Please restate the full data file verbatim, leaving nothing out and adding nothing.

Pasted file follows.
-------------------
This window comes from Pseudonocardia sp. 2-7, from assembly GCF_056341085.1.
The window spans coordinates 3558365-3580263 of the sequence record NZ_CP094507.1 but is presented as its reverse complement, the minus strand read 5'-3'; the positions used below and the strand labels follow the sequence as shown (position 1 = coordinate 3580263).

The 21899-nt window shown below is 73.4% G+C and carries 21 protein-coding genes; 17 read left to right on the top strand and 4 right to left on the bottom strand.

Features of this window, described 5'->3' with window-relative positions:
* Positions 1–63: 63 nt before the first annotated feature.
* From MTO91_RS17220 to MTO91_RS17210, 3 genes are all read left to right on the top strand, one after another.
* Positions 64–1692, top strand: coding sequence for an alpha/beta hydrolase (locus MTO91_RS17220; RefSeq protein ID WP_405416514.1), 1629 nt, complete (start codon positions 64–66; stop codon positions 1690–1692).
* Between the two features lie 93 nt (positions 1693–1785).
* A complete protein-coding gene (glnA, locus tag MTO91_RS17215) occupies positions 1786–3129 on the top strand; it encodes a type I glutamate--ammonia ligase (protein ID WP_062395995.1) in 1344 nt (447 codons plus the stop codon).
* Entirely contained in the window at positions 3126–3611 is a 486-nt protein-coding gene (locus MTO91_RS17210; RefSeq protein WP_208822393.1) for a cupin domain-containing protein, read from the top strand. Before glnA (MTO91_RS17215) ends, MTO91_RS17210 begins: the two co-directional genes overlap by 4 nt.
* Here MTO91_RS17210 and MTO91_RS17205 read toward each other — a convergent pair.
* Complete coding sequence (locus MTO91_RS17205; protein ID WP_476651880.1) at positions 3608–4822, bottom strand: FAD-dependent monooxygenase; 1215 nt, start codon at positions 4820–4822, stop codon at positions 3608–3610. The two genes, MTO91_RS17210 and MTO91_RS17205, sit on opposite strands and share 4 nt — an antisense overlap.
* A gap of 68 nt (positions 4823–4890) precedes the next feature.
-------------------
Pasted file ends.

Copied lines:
This window comes from Pseudonocardia sp. 2-7, from assembly GCF_056341085.1.
The window spans coordinates 3558365-3580263 of the sequence record NZ_CP094507.1 but is presented as its reverse complement, the minus strand read 5'-3'; the positions used below and the strand labels follow the sequence as shown (position 1 = coordinate 3580263).

The 21899-nt window shown below is 73.4% G+C and carries 21 protein-coding genes; 17 read left to right on the top strand and 4 right to left on the bottom strand.

Features of this window, described 5'->3' with window-relative positions:
* Positions 1–63: 63 nt before the first annotated feature.
* From MTO91_RS17220 to MTO91_RS17210, 3 genes are all read left to right on the top strand, one after another.
* Positions 64–1692, top strand: coding sequence for an alpha/beta hydrolase (locus MTO91_RS17220; RefSeq protein ID WP_405416514.1), 1629 nt, complete (start codon positions 64–66; stop codon positions 1690–1692).
* Between the two features lie 93 nt (positions 1693–1785).
* A complete protein-coding gene (glnA, locus tag MTO91_RS17215) occupies positions 1786–3129 on the top strand; it encodes a type I glutamate--ammonia ligase (protein ID WP_062395995.1) in 1344 nt (447 codons plus the stop codon).
* Entirely contained in the window at positions 3126–3611 is a 486-nt protein-coding gene (locus MTO91_RS17210; RefSeq protein WP_208822393.1) for a cupin domain-containing protein, read from the top strand. Before glnA (MTO91_RS17215) ends, MTO91_RS17210 begins: the two co-directional genes overlap by 4 nt.
* Here MTO91_RS17210 and MTO91_RS17205 read toward each other — a convergent pair.
* Complete coding sequence (locus MTO91_RS17205; protein ID WP_476651880.1) at positions 3608–4822, bottom strand: FAD-dependent monooxygenase; 1215 nt, start codon at positions 4820–4822, stop codon at positions 3608–3610. The two genes, MTO91_RS17210 and MTO91_RS17205, sit on opposite strands and share 4 nt — an antisense overlap.
* A gap of 68 nt (positions 4823–4890) precedes the next feature.